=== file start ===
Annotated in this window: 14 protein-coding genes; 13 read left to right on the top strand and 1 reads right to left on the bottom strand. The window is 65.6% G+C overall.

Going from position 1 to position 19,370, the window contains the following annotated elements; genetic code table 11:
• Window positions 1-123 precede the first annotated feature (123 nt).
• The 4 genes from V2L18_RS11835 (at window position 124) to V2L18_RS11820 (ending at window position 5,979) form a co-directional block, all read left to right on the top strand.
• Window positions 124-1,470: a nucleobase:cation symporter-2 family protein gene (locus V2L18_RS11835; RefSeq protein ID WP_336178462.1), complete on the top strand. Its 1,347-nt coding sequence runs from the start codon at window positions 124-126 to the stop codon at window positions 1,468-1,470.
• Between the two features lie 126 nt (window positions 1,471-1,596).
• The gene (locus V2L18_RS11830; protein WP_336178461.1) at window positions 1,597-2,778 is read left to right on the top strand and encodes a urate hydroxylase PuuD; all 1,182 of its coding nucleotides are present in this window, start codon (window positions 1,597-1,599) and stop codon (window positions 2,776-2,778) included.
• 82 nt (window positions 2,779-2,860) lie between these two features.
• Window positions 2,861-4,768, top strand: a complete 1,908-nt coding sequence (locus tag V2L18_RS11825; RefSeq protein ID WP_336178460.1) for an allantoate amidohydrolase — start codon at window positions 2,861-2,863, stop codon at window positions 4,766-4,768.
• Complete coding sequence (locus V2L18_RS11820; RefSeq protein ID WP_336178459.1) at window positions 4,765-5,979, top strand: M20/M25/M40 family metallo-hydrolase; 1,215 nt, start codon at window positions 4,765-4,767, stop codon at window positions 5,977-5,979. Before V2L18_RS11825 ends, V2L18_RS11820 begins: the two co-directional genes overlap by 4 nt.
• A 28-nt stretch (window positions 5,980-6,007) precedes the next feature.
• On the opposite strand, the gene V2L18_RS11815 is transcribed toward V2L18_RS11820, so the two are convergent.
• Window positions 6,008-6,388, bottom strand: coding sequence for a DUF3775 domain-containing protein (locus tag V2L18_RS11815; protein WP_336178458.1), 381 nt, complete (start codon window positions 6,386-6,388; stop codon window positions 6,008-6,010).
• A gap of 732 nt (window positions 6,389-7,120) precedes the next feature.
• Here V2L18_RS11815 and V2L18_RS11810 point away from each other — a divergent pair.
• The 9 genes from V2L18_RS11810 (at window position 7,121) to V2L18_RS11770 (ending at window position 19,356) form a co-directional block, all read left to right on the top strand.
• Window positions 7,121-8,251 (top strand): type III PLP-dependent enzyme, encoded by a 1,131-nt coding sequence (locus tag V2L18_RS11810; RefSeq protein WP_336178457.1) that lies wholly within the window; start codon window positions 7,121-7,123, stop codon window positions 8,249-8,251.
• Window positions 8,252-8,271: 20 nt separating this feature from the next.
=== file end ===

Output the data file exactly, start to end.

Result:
Annotated in this window: 14 protein-coding genes; 13 read left to right on the top strand and 1 reads right to left on the bottom strand. The window is 65.6% G+C overall.

Going from position 1 to position 19,370, the window contains the following annotated elements; genetic code table 11:
• Window positions 1-123 precede the first annotated feature (123 nt).
• The 4 genes from V2L18_RS11835 (at window position 124) to V2L18_RS11820 (ending at window position 5,979) form a co-directional block, all read left to right on the top strand.
• Window positions 124-1,470: a nucleobase:cation symporter-2 family protein gene (locus V2L18_RS11835; RefSeq protein ID WP_336178462.1), complete on the top strand. Its 1,347-nt coding sequence runs from the start codon at window positions 124-126 to the stop codon at window positions 1,468-1,470.
• Between the two features lie 126 nt (window positions 1,471-1,596).
• The gene (locus V2L18_RS11830; protein WP_336178461.1) at window positions 1,597-2,778 is read left to right on the top strand and encodes a urate hydroxylase PuuD; all 1,182 of its coding nucleotides are present in this window, start codon (window positions 1,597-1,599) and stop codon (window positions 2,776-2,778) included.
• 82 nt (window positions 2,779-2,860) lie between these two features.
• Window positions 2,861-4,768, top strand: a complete 1,908-nt coding sequence (locus tag V2L18_RS11825; RefSeq protein ID WP_336178460.1) for an allantoate amidohydrolase — start codon at window positions 2,861-2,863, stop codon at window positions 4,766-4,768.
• Complete coding sequence (locus V2L18_RS11820; RefSeq protein ID WP_336178459.1) at window positions 4,765-5,979, top strand: M20/M25/M40 family metallo-hydrolase; 1,215 nt, start codon at window positions 4,765-4,767, stop codon at window positions 5,977-5,979. Before V2L18_RS11825 ends, V2L18_RS11820 begins: the two co-directional genes overlap by 4 nt.
• A 28-nt stretch (window positions 5,980-6,007) precedes the next feature.
• On the opposite strand, the gene V2L18_RS11815 is transcribed toward V2L18_RS11820, so the two are convergent.
• Window positions 6,008-6,388, bottom strand: coding sequence for a DUF3775 domain-containing protein (locus tag V2L18_RS11815; protein WP_336178458.1), 381 nt, complete (start codon window positions 6,386-6,388; stop codon window positions 6,008-6,010).
• A gap of 732 nt (window positions 6,389-7,120) precedes the next feature.
• Here V2L18_RS11815 and V2L18_RS11810 point away from each other — a divergent pair.
• The 9 genes from V2L18_RS11810 (at window position 7,121) to V2L18_RS11770 (ending at window position 19,356) form a co-directional block, all read left to right on the top strand.
• Window positions 7,121-8,251 (top strand): type III PLP-dependent enzyme, encoded by a 1,131-nt coding sequence (locus tag V2L18_RS11810; RefSeq protein WP_336178457.1) that lies wholly within the window; start codon window positions 7,121-7,123, stop codon window positions 8,249-8,251.
• Window positions 8,252-8,271: 20 nt separating this feature from the next.